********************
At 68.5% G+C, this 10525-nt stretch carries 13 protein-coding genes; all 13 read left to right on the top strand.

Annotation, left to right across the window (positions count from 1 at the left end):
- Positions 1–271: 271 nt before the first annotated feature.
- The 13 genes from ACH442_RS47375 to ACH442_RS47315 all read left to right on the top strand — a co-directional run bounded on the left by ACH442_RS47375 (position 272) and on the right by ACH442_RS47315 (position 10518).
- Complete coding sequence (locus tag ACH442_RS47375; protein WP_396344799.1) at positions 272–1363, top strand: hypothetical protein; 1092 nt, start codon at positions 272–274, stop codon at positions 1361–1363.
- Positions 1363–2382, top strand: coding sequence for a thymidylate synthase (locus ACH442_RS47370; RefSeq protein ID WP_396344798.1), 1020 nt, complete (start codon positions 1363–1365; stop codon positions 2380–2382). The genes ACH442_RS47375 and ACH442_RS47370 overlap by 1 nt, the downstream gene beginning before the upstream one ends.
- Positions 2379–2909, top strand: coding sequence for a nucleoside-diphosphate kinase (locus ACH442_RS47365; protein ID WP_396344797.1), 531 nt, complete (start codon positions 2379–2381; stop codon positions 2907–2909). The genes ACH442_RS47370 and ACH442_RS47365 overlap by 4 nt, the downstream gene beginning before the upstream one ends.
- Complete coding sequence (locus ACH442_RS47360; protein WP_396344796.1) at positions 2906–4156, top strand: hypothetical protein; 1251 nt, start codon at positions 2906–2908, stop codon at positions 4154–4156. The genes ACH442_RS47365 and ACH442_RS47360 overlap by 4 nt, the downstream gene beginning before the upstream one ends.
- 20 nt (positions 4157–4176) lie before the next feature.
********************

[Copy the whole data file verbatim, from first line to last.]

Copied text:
At 68.5% G+C, this 10525-nt stretch carries 13 protein-coding genes; all 13 read left to right on the top strand.

Annotation, left to right across the window (positions count from 1 at the left end):
- Positions 1–271: 271 nt before the first annotated feature.
- The 13 genes from ACH442_RS47375 to ACH442_RS47315 all read left to right on the top strand — a co-directional run bounded on the left by ACH442_RS47375 (position 272) and on the right by ACH442_RS47315 (position 10518).
- Complete coding sequence (locus tag ACH442_RS47375; protein WP_396344799.1) at positions 272–1363, top strand: hypothetical protein; 1092 nt, start codon at positions 272–274, stop codon at positions 1361–1363.
- Positions 1363–2382, top strand: coding sequence for a thymidylate synthase (locus ACH442_RS47370; RefSeq protein ID WP_396344798.1), 1020 nt, complete (start codon positions 1363–1365; stop codon positions 2380–2382). The genes ACH442_RS47375 and ACH442_RS47370 overlap by 1 nt, the downstream gene beginning before the upstream one ends.
- Positions 2379–2909, top strand: coding sequence for a nucleoside-diphosphate kinase (locus ACH442_RS47365; protein ID WP_396344797.1), 531 nt, complete (start codon positions 2379–2381; stop codon positions 2907–2909). The genes ACH442_RS47370 and ACH442_RS47365 overlap by 4 nt, the downstream gene beginning before the upstream one ends.
- Complete coding sequence (locus ACH442_RS47360; protein WP_396344796.1) at positions 2906–4156, top strand: hypothetical protein; 1251 nt, start codon at positions 2906–2908, stop codon at positions 4154–4156. The genes ACH442_RS47365 and ACH442_RS47360 overlap by 4 nt, the downstream gene beginning before the upstream one ends.
- 20 nt (positions 4157–4176) lie before the next feature.